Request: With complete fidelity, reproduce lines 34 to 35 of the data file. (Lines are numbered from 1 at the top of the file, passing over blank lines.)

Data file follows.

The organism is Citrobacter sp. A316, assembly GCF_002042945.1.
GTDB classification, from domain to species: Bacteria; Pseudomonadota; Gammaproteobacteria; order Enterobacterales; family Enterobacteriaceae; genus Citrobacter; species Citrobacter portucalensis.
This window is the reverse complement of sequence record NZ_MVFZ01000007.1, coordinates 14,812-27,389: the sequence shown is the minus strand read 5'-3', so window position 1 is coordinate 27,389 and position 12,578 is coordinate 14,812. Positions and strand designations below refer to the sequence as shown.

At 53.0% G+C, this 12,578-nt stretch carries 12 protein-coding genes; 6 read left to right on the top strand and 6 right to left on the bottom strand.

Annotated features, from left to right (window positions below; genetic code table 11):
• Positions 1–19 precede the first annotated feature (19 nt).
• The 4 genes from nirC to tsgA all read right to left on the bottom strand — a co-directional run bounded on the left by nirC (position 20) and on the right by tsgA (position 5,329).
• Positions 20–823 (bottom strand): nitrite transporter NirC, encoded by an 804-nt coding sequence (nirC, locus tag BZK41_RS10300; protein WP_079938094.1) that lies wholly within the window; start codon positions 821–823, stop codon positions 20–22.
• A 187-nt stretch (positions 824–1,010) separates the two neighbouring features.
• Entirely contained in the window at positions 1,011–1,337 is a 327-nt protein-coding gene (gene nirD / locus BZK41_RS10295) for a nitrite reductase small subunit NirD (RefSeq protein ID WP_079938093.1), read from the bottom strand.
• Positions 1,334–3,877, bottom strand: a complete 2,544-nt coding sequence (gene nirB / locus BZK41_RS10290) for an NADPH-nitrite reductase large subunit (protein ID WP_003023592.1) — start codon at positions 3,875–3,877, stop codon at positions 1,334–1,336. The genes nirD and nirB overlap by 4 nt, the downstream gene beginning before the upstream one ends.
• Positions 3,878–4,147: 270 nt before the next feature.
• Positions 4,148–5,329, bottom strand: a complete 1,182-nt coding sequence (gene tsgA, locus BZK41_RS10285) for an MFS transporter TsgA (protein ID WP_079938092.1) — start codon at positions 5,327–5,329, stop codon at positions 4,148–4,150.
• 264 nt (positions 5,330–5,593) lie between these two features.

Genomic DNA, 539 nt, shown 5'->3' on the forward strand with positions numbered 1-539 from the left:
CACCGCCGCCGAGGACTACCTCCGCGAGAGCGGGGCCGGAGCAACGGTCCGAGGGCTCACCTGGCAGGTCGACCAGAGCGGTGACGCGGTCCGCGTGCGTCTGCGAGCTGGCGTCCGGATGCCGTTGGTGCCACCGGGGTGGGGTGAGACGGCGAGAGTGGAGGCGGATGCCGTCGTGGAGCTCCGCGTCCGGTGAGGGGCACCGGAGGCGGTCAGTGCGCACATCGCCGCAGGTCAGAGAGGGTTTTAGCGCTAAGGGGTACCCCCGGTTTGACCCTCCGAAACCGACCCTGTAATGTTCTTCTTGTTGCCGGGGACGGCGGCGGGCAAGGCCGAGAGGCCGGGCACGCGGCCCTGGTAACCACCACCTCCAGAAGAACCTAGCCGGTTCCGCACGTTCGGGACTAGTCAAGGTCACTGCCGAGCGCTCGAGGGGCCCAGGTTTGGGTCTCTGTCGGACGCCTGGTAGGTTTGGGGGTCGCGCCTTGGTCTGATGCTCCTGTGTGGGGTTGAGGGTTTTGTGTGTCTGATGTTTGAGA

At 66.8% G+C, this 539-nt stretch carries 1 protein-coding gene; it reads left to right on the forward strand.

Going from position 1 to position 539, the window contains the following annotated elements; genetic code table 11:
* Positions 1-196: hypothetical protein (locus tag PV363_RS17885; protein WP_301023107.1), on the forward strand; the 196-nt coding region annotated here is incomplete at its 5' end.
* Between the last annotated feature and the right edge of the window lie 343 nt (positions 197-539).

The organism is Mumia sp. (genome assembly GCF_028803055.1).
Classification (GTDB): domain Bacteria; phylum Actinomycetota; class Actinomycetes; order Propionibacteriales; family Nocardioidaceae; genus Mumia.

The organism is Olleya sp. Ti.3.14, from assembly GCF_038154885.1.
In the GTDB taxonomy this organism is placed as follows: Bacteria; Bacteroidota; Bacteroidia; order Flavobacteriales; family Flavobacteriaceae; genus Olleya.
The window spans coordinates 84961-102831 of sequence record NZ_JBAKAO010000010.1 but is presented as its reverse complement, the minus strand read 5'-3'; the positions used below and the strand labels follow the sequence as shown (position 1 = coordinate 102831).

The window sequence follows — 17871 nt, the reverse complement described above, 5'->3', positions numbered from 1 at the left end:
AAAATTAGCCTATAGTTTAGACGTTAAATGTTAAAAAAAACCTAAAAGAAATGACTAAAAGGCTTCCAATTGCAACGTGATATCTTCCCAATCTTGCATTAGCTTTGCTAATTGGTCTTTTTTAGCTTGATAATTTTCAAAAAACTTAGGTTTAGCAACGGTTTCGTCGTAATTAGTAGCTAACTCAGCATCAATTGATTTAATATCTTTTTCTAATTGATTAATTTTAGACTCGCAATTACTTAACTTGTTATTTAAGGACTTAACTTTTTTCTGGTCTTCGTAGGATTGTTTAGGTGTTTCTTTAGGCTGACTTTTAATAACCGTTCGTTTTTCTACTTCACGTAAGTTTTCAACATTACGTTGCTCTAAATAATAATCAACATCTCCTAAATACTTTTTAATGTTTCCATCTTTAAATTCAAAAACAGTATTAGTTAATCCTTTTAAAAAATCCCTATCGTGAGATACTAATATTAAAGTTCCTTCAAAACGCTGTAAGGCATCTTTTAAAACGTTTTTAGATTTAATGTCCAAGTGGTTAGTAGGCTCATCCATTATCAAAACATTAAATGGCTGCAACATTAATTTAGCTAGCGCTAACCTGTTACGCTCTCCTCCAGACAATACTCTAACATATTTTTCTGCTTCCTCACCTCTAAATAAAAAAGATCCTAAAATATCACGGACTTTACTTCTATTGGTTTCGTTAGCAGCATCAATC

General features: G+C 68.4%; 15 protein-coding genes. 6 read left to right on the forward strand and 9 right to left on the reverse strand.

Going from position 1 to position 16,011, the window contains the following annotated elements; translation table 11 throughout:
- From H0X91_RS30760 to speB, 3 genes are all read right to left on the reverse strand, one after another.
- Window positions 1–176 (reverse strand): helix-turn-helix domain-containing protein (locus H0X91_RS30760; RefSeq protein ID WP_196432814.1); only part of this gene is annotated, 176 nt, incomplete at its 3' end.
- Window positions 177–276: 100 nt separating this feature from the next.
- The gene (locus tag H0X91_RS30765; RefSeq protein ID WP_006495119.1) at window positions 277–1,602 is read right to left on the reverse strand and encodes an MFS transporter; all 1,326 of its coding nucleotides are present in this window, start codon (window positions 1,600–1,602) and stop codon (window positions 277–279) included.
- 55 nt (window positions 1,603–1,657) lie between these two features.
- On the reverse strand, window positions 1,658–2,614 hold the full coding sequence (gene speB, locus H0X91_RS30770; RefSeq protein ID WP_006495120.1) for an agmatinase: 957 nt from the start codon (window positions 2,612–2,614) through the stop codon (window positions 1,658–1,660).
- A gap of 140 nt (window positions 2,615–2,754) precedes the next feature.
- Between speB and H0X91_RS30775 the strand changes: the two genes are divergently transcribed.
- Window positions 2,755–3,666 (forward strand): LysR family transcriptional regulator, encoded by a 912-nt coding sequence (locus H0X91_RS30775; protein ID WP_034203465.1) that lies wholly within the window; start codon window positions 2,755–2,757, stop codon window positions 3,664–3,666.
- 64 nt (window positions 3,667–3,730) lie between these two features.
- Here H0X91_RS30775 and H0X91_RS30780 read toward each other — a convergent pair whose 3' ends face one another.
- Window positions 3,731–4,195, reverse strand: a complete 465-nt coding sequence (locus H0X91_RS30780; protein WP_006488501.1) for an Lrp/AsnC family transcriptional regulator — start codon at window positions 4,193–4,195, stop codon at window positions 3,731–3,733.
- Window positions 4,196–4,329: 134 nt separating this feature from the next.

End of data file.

- 55 nt (window positions 1,603–1,657) lie between these two features.
- On the reverse strand, window positions 1,658–2,614 hold the full coding sequence (gene speB, locus H0X91_RS30770; RefSeq protein ID WP_006495120.1) for an agmatinase: 957 nt from the start codon (window positions 2,612–2,614) through the stop codon (window positions 1,658–1,660).